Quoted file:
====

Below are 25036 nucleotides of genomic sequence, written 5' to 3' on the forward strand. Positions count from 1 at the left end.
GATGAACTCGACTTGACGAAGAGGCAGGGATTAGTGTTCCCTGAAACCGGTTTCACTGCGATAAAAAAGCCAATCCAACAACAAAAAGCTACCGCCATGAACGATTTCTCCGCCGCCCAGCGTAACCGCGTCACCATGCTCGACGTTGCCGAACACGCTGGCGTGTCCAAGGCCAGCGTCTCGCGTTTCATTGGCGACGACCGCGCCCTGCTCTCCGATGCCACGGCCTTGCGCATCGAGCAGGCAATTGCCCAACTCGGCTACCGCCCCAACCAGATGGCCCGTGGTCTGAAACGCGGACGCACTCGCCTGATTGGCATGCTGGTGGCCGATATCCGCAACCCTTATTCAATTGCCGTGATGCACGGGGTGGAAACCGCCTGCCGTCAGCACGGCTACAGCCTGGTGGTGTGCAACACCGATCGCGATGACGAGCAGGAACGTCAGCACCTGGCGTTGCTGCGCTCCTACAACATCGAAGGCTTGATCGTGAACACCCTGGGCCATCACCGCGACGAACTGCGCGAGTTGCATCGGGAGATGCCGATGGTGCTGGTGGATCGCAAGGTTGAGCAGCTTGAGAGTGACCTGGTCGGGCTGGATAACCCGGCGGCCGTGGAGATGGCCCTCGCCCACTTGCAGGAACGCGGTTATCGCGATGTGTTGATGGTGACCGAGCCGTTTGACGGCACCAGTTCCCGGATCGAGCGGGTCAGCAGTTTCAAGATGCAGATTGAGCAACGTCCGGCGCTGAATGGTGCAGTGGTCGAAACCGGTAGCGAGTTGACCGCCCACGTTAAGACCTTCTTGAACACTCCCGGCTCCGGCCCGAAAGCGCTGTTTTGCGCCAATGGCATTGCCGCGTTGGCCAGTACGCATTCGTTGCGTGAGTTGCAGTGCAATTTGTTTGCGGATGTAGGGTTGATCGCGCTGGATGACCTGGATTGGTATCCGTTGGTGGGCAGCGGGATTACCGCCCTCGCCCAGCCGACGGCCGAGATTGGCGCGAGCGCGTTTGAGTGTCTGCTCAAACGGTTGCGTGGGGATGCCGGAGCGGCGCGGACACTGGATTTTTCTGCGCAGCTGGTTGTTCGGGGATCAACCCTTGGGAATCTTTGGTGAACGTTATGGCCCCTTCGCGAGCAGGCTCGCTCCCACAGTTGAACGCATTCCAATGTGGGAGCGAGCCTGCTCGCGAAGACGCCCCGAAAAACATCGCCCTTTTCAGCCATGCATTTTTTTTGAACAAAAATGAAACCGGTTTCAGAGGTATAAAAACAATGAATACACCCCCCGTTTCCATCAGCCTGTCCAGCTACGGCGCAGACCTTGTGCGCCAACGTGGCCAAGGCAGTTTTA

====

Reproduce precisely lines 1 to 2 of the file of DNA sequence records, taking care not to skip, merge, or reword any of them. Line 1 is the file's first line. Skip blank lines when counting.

Below are 25036 nucleotides of genomic sequence, written 5' to 3' on the forward strand. Positions count from 1 at the left end.
GATGAACTCGACTTGACGAAGAGGCAGGGATTAGTGTTCCCTGAAACCGGTTTCACTGCGATAAAAAAGCCAATCCAACAACAAAAAGCTACCGCCATGAACGATTTCTCCGCCGCCCAGCGTAACCGCGTCACCATGCTCGACGTTGCCGAACACGCTGGCGTGTCCAAGGCCAGCGTCTCGCGTTTCATTGGCGACGACCGCGCCCTGCTCTCCGATGCCACGGCCTTGCGCATCGAGCAGGCAATTGCCCAACTCGGCTACCGCCCCAACCAGATGGCCCGTGGTCTGAAACGCGGACGCACTCGCCTGATTGGCATGCTGGTGGCCGATATCCGCAACCCTTATTCAATTGCCGTGATGCACGGGGTGGAAACCGCCTGCCGTCAGCACGGCTACAGCCTGGTGGTGTGCAACACCGATCGCGATGACGAGCAGGAACGTCAGCACCTGGCGTTGCTGCGCTCCTACAACATCGAAGGCTTGATCGTGAACACCCTGGGCCATCACCGCGACGAACTGCGCGAGTTGCATCGGGAGATGCCGATGGTGCTGGTGGATCGCAAGGTTGAGCAGCTTGAGAGTGACCTGGTCGGGCTGGATAACCCGGCGGCCGTGGAGATGGCCCTCGCCCACTTGCAGGAACGCGGTTATCGCGATGTGTTGATGGTGACCGAGCCGTTTGACGGCACCAGTTCCCGGATCGAGCGGGTCAGCAGTTTCAAGATGCAGATTGAGCAACGTCCGGCGCTGAATGGTGCAGTGGTCGAAACCGGTAGCGAGTTGACCGCCCACGTTAAGACCTTCTTGAACACTCCCGGCTCCGGCCCGAAAGCGCTGTTTTGCGCCAATGGCATTGCCGCGTTGGCCAGTACGCATTCGTTGCGTGAGTTGCAGTGCAATTTGTTTGCGGATGTAGGGTTGATCGCGCTGGATGACCTGGATTGGTATCCGTTGGTGGGCAGCGGGATTACCGCCCTCGCCCAGCCGACGGCCGAGATTGGCGCGAGCGCGTTTGAGTGTCTGCTCAAACGGTTGCGTGGGGATGCCGGAGCGGCGCGGACACTGGATTTTTCTGCGCAGCTGGTTGTTCGGGGATCAACCCTTGGGAATCTTTGGTGAACGTTATGGCCCCTTCGCGAGCAGGCTCGCTCCCACAGTTGAACGCATTCCAATGTGGGAGCGAGCCTGCTCGCGAAGACGCCCCGAAAAACATCGCCCTTTTCAGCCATGCATTTTTTTTGAACAAAAATGAAACCGGTTTCAGAGGTATAAAAACAATGAATACACCCCCCGTTTCCATCAGCCTGTCCAGCTACGGCGCAGACCTTGTGCGCCAACGTGGCCAAGGCAGTTTTA